Comment by Emerkeith Davyjack on June 2, 2013 at 6:46pm

...At least as far as citing the company , IDW seems to not be cited in Wiki's Baroness-piece .

  It appears that some of the European-only " Action Force " stuff had her explicitly a member of the 60s/70s violent radical movement - I suppose that too furrin a concept for Americans ? Even in a funnybook ?

Comment by Emerkeith Davyjack on June 2, 2013 at 6:47pm

...Huh , huh , huh...and she has that HOT! Lisa Loeb/" BAADD Bryn Mawr/Vassar gel " appearance...huh , huh . huh...

Comment by Travis Herrick (Modular Mod) on June 3, 2013 at 8:21pm

Chris, G.I. Joe was a favorite of mine growing up as well, but it was also the first line I felt I outgrew. They were the first comics I got rid of. Trading them to a friend around my early high school years I think. I spent way to much of my paper route money on the toys, but I parted with them easily. So, I didn't really follow them that much when they came back to comics. i read the Reloaded series, from Devil's Due I think. I liked it, but I never got full bore back into it.

Fun to reminisce though. Good article.

One thing that that occurred to me, what made the character Flash so unnecessary was that he was the laser rifle trooper, but in the cartoon everyone was firing lasers. Always sadden me, was the very first action figure I bought. Him, Snake Eyes, and Rock and Roll were my first three. Buying them from Woolco.

Comment by Chris Fluit on June 3, 2013 at 9:55pm

Thanks for the comments, Emerkeith.

If you read an "adult" version of GI Joe, that was probably the initial IDW series.  I didn't delve much into that aspect in the column, but one of the things that goes along with the colorful individual costumes (and the fact that the series is based on a toy line) is a sense of playfulness.  You lose that if you go too "gritty" or "adult"- which is one of the things that, IMO, was wrong with the first IDW series.  You don't have to write a kiddie comic but it should at least be "all ages."  If we want realistic war action, then we're turning to Band of Brothers or Saving Private Ryan, not GI Joe. 

I also think you're spot on about some of the unnecessary changes in the first GI Joe movie.  It's one of the common complaints about Hollywood.  Now, I'm one of the first to recognize that a film adaptation must actually adapt the source material- you're working in a different medium and often speaking to a different audience.  But it's still important to understand what made the source material successful in the first place- especially when it's something like GI Joe that has been successful in multiple formats over many years.  It seemed like the first movie changed a lot of things for no reason- such as the Baroness (who doesn't show up in the second movie, by the way).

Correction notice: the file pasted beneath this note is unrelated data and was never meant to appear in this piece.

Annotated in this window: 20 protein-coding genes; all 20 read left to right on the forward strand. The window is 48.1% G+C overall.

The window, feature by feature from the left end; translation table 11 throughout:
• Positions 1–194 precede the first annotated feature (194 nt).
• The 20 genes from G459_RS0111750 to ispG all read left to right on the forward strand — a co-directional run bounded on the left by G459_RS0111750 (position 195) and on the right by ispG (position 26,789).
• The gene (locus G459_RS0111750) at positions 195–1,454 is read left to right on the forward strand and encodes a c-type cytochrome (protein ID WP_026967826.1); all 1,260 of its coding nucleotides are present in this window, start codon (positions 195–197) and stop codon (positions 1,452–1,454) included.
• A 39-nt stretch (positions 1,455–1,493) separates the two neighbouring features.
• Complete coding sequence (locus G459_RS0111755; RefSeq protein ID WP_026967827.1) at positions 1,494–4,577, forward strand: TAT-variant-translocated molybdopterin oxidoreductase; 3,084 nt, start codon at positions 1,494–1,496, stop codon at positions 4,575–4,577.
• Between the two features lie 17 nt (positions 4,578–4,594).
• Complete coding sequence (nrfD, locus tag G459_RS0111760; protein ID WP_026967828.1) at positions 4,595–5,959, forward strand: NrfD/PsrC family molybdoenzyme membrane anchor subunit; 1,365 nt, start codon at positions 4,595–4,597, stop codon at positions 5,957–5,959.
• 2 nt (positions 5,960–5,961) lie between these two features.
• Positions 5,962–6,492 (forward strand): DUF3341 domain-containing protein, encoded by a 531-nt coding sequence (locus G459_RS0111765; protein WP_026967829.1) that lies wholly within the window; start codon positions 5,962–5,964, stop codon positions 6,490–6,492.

Comment by Chris Fluit on June 3, 2013 at 9:57pm

Thanks for sharing, Travis. 

I can certainly sympathize with the feeling of "growing out" of GI Joe.  I left the toys and the cartoons behind at a certain point as well.  But the Devil's Due series drew me back.  It came out at just the right time and it had the right combination of fun nostalgia and freshness.  I hope that this new (third) IDW series can recapture that.  So far, it's off to a good start if you feel like checking it out.

Comment by Figserello on June 3, 2013 at 10:10pm

That's the Baeder-Meinhoff gang you are thinking of, Emer, aka the Red Army Faction.  The Baeder-Meinhoff Complex was a great movie, if you get the chance to see it. (Subtitled, unfortunately!)

Comment by Philip Portelli on June 4, 2013 at 12:13am

The G.I.Joes I grew up with were from the Adventure Team period. I loved the mission packs and the gadgets. I thought Mike Power-Atomic Man was neat though clearly not original. I bailed out with Bullet-Man and the Intruder From Space.

I really liked the smaller 80s Joes too. They were a bit bland at first but the first couple of new lines made them more interesting and diverse. The cartoon I found uneven but enjoyable, much like the Marvel comic which was SHIELD Versus HYDRA basically.

Serpentor, Doctor Mindbender and the cut-ups from Cobra-la not only jumped the shark but the tank as well!

Comment by Emerkeith Davyjack on June 6, 2013 at 12:22pm

...Thank you , Chris .

  Likewise , Figs.........